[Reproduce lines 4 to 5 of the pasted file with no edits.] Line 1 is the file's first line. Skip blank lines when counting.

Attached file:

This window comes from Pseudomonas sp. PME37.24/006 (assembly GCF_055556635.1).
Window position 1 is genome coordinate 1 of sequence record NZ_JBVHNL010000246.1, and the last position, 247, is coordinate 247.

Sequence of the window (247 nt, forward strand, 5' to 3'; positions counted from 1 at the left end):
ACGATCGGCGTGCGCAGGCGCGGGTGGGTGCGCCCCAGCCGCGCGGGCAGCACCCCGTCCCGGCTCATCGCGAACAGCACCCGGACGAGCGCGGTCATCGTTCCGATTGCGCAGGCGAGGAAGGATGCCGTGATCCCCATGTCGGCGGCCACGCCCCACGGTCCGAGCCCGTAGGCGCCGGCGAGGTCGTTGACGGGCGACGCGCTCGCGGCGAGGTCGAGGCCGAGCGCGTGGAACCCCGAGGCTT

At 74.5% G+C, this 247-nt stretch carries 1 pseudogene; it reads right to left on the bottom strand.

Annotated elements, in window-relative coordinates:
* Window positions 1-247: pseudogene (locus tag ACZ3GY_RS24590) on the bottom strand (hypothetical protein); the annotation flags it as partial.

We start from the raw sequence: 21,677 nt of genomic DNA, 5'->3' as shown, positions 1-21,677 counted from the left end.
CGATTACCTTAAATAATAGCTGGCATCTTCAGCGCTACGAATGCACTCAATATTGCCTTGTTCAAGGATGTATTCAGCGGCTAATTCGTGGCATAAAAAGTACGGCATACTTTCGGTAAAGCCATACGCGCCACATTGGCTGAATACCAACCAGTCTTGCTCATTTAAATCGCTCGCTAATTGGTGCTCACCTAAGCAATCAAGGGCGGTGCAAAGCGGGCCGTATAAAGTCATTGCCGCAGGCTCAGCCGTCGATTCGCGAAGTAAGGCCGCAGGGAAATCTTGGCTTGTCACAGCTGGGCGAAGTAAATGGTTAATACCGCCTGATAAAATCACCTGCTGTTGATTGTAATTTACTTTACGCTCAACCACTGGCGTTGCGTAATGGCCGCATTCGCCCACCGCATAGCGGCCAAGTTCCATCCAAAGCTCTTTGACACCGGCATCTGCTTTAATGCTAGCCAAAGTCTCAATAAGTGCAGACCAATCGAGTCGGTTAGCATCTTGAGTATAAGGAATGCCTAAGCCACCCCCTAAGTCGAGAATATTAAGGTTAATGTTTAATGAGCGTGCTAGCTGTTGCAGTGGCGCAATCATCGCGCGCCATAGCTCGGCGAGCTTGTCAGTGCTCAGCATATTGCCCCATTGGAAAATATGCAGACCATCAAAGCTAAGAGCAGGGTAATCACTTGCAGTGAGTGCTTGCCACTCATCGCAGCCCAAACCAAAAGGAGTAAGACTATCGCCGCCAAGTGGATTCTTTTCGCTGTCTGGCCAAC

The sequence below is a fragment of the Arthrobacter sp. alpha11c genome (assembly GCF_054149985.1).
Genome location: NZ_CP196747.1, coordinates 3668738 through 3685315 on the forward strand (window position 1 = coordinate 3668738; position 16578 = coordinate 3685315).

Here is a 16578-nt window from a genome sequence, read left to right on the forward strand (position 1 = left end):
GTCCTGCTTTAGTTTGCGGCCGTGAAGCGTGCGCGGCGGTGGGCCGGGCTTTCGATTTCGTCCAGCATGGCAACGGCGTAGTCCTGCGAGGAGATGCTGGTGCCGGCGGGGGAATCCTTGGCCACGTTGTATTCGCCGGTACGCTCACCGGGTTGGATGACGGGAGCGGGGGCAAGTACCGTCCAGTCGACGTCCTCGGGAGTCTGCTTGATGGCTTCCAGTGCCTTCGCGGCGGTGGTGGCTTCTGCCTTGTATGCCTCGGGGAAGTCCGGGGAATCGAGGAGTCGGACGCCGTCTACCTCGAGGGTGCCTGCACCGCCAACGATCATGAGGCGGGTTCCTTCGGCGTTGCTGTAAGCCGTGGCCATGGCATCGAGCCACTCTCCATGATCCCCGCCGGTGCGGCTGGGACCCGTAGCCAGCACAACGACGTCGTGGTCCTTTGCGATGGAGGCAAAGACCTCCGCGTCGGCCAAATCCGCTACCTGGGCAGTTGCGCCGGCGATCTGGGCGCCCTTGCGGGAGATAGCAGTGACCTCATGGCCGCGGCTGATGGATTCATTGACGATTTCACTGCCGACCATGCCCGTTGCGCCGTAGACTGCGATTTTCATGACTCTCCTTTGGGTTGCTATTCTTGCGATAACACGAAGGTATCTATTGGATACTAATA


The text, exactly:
ACGATCGGCGTGCGCAGGCGCGGGTGGGTGCGCCCCAGCCGCGCGGGCAGCACCCCGTCCCGGCTCATCGCGAACAGCACCCGGACGAGCGCGGTCATCGTTCCGATTGCGCAGGCGAGGAAGGATGCCGTGATCCCCATGTCGGCGGCCACGCCCCACGGTCCGAGCCCGTAGGCGCCGGCGAGGTCGTTGACGGGCGACGCGCTCGCGGCGAGGTCGAGGCCGAGCGCGTGGAACCCCGAGGCTT

At 74.5% G+C, this 247-nt stretch carries 1 pseudogene; it reads right to left on the bottom strand.